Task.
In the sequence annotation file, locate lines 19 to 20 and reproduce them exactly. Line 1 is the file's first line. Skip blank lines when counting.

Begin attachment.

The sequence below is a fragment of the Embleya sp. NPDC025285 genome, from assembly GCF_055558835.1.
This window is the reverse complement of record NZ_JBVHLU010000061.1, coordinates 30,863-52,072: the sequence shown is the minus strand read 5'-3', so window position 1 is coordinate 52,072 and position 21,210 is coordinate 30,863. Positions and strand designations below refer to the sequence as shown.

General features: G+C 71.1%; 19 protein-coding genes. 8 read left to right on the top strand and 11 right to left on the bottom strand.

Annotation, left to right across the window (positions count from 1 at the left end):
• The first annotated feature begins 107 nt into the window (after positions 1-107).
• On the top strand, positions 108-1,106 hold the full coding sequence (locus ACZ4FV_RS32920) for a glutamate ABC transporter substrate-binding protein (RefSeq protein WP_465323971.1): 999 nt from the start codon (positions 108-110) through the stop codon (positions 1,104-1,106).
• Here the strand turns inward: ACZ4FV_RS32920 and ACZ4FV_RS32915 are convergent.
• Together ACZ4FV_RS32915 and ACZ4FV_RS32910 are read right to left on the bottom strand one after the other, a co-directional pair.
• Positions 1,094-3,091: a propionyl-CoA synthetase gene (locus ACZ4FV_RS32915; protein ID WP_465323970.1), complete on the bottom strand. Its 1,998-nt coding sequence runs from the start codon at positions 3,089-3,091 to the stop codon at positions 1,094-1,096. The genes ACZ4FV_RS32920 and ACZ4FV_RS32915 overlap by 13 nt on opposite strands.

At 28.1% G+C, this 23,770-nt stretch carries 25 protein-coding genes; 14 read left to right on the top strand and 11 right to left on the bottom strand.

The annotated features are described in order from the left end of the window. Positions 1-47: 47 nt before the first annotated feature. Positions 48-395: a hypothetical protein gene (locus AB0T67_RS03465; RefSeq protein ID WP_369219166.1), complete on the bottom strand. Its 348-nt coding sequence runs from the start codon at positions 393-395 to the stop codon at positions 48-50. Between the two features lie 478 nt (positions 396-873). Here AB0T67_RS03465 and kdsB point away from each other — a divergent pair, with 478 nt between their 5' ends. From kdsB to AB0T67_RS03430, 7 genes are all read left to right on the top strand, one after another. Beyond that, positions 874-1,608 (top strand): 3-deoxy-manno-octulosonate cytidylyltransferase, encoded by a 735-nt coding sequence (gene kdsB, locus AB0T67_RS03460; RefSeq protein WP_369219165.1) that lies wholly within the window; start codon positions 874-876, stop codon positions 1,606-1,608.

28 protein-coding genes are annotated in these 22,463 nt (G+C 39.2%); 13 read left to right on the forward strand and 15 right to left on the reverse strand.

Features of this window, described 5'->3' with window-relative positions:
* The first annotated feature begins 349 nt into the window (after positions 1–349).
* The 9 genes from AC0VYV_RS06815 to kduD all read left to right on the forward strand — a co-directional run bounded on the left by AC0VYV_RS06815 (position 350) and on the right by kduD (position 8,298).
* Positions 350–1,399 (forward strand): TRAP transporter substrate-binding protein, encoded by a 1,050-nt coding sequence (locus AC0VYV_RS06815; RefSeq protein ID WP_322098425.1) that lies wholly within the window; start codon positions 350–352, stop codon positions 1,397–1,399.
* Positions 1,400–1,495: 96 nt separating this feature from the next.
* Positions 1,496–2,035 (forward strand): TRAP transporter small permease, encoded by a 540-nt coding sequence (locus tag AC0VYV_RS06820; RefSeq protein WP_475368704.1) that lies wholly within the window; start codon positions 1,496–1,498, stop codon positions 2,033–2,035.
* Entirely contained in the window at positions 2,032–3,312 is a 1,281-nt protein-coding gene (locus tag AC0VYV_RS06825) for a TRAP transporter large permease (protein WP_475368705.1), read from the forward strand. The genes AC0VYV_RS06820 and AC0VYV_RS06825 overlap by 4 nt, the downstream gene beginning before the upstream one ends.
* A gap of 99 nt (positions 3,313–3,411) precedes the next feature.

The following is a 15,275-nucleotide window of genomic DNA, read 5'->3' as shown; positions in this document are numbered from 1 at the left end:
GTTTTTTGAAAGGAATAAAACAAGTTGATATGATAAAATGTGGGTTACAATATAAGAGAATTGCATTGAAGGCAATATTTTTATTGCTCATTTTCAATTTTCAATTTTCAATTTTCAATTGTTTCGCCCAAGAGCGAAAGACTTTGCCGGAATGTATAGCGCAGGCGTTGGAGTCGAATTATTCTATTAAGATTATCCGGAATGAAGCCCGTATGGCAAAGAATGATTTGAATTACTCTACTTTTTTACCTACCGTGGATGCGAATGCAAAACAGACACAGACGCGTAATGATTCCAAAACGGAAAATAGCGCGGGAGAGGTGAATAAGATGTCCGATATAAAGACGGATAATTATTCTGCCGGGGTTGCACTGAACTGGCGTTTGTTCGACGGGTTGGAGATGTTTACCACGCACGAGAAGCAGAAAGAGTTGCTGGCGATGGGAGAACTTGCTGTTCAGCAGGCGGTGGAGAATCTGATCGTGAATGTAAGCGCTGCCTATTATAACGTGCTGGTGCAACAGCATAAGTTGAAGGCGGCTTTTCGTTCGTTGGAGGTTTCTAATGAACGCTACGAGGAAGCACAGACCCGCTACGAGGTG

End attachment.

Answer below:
* Entirely contained in the window at positions 2,032–3,312 is a 1,281-nt protein-coding gene (locus tag AC0VYV_RS06825) for a TRAP transporter large permease (protein WP_475368705.1), read from the forward strand. The genes AC0VYV_RS06820 and AC0VYV_RS06825 overlap by 4 nt, the downstream gene beginning before the upstream one ends.
* A gap of 99 nt (positions 3,313–3,411) precedes the next feature.